Wednesday, June 15, 2016

Drifting into Darien: A Personal and Natural History of the Altamaha River, by Janisse Ray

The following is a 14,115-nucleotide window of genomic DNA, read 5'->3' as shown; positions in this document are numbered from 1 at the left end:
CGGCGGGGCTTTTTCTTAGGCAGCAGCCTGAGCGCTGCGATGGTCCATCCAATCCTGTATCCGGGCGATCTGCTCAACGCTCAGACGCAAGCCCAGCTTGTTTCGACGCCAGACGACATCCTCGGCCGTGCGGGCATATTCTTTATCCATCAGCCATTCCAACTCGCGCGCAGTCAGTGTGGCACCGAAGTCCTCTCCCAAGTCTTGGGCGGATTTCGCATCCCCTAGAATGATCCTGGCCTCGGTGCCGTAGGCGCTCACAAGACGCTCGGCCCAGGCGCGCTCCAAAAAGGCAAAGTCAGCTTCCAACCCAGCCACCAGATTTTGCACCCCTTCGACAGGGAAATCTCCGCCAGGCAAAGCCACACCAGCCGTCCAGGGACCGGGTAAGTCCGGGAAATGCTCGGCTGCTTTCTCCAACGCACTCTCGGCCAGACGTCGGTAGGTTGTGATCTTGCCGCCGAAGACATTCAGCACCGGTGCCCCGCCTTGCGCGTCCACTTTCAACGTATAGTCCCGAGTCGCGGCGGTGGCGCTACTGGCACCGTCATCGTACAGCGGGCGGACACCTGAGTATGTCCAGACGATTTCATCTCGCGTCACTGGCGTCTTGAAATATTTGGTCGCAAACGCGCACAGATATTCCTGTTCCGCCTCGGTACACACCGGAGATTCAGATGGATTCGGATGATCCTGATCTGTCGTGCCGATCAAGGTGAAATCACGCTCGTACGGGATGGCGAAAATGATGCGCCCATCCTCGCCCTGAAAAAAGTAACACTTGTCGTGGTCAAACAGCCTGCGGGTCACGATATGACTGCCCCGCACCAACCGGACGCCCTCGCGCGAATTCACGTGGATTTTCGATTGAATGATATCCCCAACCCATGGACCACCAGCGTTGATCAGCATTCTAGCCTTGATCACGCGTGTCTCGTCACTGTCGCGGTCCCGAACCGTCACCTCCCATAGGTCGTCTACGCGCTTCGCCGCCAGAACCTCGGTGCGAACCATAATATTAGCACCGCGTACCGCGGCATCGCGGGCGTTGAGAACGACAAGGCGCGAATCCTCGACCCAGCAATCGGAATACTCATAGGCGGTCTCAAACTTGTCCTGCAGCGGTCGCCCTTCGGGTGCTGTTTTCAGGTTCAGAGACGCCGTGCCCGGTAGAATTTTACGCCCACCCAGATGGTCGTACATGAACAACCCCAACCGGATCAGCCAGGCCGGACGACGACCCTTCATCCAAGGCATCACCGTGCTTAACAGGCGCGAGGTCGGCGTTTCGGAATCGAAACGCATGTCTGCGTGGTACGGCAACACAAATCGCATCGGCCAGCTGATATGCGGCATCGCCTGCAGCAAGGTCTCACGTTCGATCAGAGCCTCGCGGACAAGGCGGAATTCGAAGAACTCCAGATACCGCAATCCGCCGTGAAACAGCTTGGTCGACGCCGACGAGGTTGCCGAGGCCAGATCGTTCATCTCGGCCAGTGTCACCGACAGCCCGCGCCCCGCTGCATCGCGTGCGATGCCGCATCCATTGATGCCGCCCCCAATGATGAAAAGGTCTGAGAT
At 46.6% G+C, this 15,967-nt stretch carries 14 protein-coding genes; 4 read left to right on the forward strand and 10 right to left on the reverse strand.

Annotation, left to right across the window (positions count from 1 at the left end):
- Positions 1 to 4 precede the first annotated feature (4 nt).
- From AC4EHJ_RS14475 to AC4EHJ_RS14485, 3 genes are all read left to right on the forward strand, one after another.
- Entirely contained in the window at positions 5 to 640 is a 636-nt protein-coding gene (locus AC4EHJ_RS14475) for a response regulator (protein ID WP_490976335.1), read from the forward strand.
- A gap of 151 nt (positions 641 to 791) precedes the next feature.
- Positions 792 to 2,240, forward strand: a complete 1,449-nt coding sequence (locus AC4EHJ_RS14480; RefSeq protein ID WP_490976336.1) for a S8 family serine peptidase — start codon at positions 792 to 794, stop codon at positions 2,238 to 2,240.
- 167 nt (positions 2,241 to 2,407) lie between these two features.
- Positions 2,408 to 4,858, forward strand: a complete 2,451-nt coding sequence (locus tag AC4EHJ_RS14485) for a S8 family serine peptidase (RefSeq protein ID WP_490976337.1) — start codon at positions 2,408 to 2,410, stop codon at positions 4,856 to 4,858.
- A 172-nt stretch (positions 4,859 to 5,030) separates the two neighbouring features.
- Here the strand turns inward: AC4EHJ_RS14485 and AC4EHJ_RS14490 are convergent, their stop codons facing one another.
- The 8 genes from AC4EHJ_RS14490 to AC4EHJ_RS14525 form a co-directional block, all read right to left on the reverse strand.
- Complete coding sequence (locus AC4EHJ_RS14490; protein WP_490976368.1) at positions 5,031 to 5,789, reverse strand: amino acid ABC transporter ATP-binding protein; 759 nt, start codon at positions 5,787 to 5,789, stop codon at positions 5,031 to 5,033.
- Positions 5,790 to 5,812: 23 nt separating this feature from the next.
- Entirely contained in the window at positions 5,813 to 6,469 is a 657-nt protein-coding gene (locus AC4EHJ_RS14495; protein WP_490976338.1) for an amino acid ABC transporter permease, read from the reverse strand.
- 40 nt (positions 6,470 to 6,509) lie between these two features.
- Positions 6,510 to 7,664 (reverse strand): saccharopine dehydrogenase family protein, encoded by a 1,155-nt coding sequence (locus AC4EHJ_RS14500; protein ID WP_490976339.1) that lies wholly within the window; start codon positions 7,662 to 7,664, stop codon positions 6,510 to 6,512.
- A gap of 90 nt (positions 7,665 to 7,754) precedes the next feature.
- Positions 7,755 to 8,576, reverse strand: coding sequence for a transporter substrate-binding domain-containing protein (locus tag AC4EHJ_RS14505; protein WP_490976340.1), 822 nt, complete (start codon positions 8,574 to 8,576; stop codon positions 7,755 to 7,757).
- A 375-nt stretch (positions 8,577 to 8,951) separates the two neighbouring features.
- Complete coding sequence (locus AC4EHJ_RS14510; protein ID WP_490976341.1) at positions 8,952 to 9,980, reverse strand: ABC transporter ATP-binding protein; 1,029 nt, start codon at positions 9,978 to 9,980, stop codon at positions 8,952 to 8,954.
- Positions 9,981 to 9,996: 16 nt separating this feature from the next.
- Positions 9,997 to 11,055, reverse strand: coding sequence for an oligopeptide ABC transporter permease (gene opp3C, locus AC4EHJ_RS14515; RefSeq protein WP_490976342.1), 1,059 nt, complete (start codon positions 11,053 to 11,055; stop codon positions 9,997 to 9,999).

Drifting into Darien: A Personal and Natural History of the Altamaha River (Univ. of Georgia Press, 2013) is not as well constructed as Janisse Ray’s earlier books, though it is just as interesting.  The first half is an account of a kayak trip down the Altamaha River.  Ray discusses the history of the river, the region that depends on it, the people and animals who live along the river, and the pollution and industrial development that threaten it.  Foremost among her concerns is a paper mill which pours toxic effluents into the river and the Vogle nuclear power plant.  The second half of the book is a series of short essays about wildlife, people, and places associated with the Altamaha.  For instance, there is a short chapter on bears that describes past and current ranges of bears in the southeast, and that suggests what must happen in order for their range to expand.  Many of these chapters are provocative, and they leave the reader not entirely satisfied and wishing for more information.  Ray has become an increasingly lyrical and effective writer over the course of her career.  Her poetic descriptive abilities are evident throughout.  Her passion and fierce commitment to nature and the environment are always apparent.  There are moments when she falters—one chapter ends with a quotation from a Tony Orlando and Dawn song, for instance--and she is occasionally too careless, too flippant, with her language.  Although I am sure that Ray thought carefully about the order in which she arranged the short chapters in the book’s second half, the effect is sometimes of randomness.

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